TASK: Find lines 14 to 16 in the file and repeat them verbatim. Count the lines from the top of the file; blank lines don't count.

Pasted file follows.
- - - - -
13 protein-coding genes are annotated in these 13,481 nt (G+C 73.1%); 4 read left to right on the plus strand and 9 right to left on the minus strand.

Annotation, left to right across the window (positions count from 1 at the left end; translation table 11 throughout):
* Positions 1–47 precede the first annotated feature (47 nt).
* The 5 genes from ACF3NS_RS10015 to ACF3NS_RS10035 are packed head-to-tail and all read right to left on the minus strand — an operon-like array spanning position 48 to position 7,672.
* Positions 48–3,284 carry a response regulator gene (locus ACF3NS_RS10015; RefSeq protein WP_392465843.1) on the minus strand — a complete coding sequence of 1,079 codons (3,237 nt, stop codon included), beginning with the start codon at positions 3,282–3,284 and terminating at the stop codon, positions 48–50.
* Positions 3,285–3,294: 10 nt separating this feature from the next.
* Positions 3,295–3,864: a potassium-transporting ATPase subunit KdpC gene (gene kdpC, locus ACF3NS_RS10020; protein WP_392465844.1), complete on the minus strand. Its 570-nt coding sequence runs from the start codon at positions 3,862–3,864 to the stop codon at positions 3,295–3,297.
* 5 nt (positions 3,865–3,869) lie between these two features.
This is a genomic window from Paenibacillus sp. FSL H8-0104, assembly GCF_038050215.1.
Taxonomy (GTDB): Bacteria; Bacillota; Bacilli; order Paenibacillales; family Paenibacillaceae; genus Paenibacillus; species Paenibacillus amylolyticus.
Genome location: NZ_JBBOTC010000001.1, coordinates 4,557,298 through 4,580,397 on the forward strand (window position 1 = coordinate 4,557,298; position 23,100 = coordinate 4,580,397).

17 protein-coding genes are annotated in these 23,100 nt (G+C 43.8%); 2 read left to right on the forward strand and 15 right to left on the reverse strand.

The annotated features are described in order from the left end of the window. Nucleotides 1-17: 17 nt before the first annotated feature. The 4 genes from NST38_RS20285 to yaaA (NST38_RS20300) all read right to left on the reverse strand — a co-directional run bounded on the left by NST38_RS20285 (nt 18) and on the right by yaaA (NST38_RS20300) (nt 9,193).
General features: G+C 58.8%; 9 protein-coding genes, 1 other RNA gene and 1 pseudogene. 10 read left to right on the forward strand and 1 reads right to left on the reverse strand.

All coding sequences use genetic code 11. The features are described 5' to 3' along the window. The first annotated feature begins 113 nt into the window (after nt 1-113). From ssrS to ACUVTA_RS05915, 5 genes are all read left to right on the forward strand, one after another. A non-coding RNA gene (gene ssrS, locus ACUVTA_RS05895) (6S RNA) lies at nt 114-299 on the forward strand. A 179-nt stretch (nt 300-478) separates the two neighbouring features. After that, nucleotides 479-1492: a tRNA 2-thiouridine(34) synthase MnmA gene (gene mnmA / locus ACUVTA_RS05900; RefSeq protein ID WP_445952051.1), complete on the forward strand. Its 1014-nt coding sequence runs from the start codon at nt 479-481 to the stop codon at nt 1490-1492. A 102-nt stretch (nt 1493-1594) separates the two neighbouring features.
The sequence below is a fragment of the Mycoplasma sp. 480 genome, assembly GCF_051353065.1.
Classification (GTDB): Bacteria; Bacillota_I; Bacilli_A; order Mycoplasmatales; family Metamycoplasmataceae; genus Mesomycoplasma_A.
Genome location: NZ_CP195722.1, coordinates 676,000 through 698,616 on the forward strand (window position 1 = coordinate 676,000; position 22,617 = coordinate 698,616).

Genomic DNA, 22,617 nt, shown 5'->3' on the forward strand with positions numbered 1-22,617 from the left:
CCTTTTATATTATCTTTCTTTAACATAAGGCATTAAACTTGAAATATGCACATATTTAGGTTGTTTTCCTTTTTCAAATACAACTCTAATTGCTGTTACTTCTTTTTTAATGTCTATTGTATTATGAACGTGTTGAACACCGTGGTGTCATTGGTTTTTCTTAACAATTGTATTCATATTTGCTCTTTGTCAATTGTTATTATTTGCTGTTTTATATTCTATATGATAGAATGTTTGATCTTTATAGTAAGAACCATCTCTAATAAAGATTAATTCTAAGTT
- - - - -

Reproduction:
General features: G+C 58.8%; 9 protein-coding genes, 1 other RNA gene and 1 pseudogene. 10 read left to right on the forward strand and 1 reads right to left on the reverse strand.

All coding sequences use genetic code 11. The features are described 5' to 3' along the window. The first annotated feature begins 113 nt into the window (after nt 1-113). From ssrS to ACUVTA_RS05915, 5 genes are all read left to right on the forward strand, one after another. A non-coding RNA gene (gene ssrS, locus ACUVTA_RS05895) (6S RNA) lies at nt 114-299 on the forward strand. A 179-nt stretch (nt 300-478) separates the two neighbouring features. After that, nucleotides 479-1492: a tRNA 2-thiouridine(34) synthase MnmA gene (gene mnmA / locus ACUVTA_RS05900; RefSeq protein ID WP_445952051.1), complete on the forward strand. Its 1014-nt coding sequence runs from the start codon at nt 479-481 to the stop codon at nt 1490-1492. A 102-nt stretch (nt 1493-1594) separates the two neighbouring features.
The sequence below is a fragment of the Mycoplasma sp. 480 genome, assembly GCF_051353065.1.